April 18th. Thats the day I walk into 30 Rockefeller Center in hopes of actually getting a job with NBC. I got an email a few weeks ago letting me know I’d been selected for a final panel interview, and the date has finally been scheduled. Exactly how grueling this interview will be remains to be seen. In fact, I don’t know much about the space between myself and the finish line at this point. I don’t know how many people get to this stage, although out of the 7,000 beginning applicants (they end up taking 60) I do know they are under 1,000 at this point. I’ve been told they may even be down to 100. Regardless, thats a big gap and I still have my work cut out for me.
A little less than three weeks between now and then. Better start brushing up on my NBC knowledge. Can’t hurt right?
As for my backup plan of Teach for America, I find out tomorrow night if I am accepted into that program. If by some miracle I am, I have to make some interesting moves. They would want my response by April 14th if I am accepted. No reason to plot out all the logistics for you right now. If it happens, we’ll talk tomorrow night…
I got the email last week- an invitation to fly up to New York for a final panel interview to be a Page with NBC. The interview will take place in April and is the last thing standing in my way of coming back to Manhattan for a year, or maybe even longer.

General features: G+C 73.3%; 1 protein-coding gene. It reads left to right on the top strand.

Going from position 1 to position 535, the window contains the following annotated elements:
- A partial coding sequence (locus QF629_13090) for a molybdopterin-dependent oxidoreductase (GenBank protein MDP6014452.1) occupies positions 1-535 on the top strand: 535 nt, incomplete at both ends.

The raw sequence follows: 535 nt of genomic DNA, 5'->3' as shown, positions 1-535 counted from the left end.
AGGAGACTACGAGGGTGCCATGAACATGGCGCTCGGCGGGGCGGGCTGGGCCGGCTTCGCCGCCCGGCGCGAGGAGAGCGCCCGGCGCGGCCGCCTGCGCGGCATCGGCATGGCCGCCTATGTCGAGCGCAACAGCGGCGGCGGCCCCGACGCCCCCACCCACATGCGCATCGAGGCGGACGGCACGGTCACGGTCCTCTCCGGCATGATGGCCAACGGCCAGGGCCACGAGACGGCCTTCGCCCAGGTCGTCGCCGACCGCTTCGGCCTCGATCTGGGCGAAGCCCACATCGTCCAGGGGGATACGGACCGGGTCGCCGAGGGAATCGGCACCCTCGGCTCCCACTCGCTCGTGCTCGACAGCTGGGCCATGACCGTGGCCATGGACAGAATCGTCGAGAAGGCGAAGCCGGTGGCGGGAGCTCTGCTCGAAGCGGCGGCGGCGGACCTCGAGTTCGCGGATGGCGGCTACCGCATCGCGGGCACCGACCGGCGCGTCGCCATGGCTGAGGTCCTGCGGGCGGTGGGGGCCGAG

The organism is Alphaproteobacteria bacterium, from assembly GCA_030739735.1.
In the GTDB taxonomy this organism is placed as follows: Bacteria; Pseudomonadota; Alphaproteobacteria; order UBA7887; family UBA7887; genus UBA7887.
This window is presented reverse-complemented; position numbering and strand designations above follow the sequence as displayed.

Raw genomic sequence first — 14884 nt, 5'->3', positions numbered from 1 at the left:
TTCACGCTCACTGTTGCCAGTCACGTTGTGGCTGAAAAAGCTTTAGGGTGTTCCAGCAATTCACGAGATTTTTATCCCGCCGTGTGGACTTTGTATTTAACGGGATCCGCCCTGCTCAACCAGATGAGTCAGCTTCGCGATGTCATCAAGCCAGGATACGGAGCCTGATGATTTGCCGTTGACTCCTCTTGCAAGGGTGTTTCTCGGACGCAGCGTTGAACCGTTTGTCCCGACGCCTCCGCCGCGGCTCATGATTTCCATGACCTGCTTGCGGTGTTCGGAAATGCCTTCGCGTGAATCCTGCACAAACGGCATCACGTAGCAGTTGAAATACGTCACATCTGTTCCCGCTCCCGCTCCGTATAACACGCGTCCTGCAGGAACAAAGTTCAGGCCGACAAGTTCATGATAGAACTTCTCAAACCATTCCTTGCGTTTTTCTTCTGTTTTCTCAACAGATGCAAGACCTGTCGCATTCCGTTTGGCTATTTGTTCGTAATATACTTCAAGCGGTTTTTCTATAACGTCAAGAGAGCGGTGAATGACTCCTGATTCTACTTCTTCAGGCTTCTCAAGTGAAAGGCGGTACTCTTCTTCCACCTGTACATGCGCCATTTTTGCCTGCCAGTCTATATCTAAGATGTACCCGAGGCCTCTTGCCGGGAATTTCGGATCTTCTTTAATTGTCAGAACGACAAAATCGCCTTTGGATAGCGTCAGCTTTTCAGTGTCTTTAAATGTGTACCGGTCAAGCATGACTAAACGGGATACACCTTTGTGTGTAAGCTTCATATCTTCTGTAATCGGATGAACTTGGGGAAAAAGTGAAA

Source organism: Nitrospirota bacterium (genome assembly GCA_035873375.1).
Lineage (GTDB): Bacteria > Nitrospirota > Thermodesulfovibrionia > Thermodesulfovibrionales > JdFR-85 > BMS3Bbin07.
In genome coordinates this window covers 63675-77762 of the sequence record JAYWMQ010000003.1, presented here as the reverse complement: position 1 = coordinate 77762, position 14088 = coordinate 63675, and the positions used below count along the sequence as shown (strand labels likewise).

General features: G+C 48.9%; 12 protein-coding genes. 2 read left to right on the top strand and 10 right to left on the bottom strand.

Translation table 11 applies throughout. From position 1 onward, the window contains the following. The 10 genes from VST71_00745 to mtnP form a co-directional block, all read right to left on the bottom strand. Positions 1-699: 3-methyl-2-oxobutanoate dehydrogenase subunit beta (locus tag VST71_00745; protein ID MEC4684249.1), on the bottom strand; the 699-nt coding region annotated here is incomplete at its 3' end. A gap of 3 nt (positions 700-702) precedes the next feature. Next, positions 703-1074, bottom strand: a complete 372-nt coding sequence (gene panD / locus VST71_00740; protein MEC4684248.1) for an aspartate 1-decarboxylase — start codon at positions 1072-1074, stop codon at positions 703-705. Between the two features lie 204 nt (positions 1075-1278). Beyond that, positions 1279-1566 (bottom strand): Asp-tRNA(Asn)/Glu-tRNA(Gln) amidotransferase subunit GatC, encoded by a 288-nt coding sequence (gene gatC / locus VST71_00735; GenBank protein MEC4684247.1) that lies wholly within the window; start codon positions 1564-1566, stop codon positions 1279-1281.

The next month will be focused on ensuring that I’m prepared, and a visit to NYC with some friends over spring break a week or so ago was only a reminder of how much I miss the city. I’ll be back soon enough. And if all goes well, I’ll be back for good.
Okay, seriously this time. I miss writing to no one too much to stop posting on The Empire Project.
In Decemeber I finished up my applications to the Page Program. Hitting send on that file felt impossible. I wanted to make sure everything was right, and every proofread of a resume or cover letter had me second guessing the way I’d written one thing or another. But I did eventually hit send. Then the waiting game began.
Two weeks later I received an email saying I’d been selected for a phone interview. It was on January 6th. The questions had meaning, and I felt like the interviewer was actually engaged with what I was saying. I feel like I gave the best answers I could give. But I haven’t lost sight of the fact that 7,000 people apply for this program every year and NBC Universal accepts 60. I’m not great at math, but I have the odds pretty well figured out on this one.
Regardless, they said they’d let me know if I am selected to move on to the final phase, which calls for a panel interview back in NYC. They said I could hope to hear from them within the next month. Now, every email or unknown number that comes to my phone has me holding my breath.